Source: SABEL VINCENT and MELISSA KLEIN
The Obama re-election campaign has accepted at least one foreign donation in violation of the law — and does nothing to check on the provenance of millions of dollars in other contributions, a watchdog group alleges.
Chris Walker, a British citizen who lives outside London, told The Post he was able to make two $5 donations to President Obama’s campaign this month through its Web site while a similar attempt to give Mitt Romney cash was rejected. It is illegal to knowingly solicit or accept money from foreign citizens.
Walker said he used his actual street address in England but entered Arkansas as his state with the Schenectady, NY, ZIP code of 12345.
“When I did Romney’s, the payment got rejected on the grounds that the address on the card did not match the address that I entered,” he said. “Romney’s Web site wanted the code from the back of card. Barack Obama’s didn’t.”
In September, Obama’s campaign took in more than $2 million from donors who provided no ZIP code or incomplete ZIP codes, according to data posted on the Federal Election Commission Web site.
The Obama campaign said the FEC data was the result of “a minor technical error.”
“All the ZIP codes and numbers are real and can be verified,” spokesman Michael Czin said.
The Obama campaign’s apparent lack of safeguards makes it possible to violate the law, says a report released by the Government Accountability Institute, a Florida-based watchdog group.
The report found that one Obama site — Obama.com — gets almost half of its traffic from foreign computer addresses. The site directs users to an Obama donation page.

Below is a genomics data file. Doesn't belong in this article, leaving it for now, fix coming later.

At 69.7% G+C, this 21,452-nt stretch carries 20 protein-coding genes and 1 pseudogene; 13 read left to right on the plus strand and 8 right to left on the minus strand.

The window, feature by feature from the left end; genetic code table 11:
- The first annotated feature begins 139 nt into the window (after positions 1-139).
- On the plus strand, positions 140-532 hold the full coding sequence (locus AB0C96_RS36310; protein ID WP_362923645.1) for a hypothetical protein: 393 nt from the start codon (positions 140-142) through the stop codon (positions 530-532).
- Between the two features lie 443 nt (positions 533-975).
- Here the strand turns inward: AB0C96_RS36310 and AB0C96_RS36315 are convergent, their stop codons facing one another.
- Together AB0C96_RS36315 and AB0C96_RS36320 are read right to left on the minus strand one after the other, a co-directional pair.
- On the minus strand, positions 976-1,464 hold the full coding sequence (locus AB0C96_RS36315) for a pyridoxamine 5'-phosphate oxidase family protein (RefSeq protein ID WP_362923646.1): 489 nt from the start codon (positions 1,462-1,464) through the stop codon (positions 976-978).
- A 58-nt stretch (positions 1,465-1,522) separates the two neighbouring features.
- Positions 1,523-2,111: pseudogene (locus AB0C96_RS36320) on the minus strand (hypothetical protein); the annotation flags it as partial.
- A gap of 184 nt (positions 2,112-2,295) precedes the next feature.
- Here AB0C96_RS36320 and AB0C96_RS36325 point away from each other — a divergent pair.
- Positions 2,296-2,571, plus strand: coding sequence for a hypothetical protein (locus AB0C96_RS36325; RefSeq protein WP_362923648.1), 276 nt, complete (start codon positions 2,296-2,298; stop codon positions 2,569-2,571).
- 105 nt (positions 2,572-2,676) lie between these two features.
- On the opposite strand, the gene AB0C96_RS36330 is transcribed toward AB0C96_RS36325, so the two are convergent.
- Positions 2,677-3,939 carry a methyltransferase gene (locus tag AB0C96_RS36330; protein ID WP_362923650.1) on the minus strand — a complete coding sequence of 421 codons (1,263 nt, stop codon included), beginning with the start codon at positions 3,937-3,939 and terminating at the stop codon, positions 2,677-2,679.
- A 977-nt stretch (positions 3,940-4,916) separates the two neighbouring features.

“We are not suggesting that just foreign traffic by itself is a problem,” said Peter Schweizer, president of the GAI. “But for a campaign that is very sophisticated in its fund-raising capabilities, they do not make one effort to try to even see or ask somebody to check a box that says they are a US citizen.”
Obama’s re-election campaign took in $130,867 from donors who provided no ZIP codes and $2 million from those with incomplete ZIPs in September.
That same month, Romney’s campaign recorded $2,450 from donors without ZIP codes and $2,500 from those with incomplete ZIPs.
Walker said it should have been clear to the Obama campaign’s computers that his donations came from a computer with a foreign IP address.
The Obama campaign says it “screens all credit-card contributions that originate from a foreign IP address” and requests proof of citizenship if questions arise.
But not only did Walker’s Obama donations go through, but he said he began receiving two to three e-mail solicitations a day to give more. The e-mails asked for $188 or more.
If Walker gave $188, his total contribution to Obama would be $198 — less than the $200 threshold at which campaigns have to identify the donor to the FEC.
“I have not had any e-mails asking for proof of identity,” Walker said.
The GAI report found the Obama campaign Web sites do not ask donors to provide their three-digit card-verification value, or CVV, numbers to ensure they are the legitimate holders of the card. Romney’s campaign asks for such information, which is considered a standard security measure.
One conduit for Obama donations is Obama.com, which was registered in 2008 to Robert Roche, an American who lives and works in China, where he owns an infomercial company.
Roche is also a bundler for the Obama campaign and was given a seat at the head table for a 2011 state dinner with the Chinese president
The GAI report said that the site registration was changed in 2010 to make it anonymous and that it was unclear whether Roche still owns it.
Roche’s mother in Chicago referred calls to the Obama campaign. The campaign declined to comment.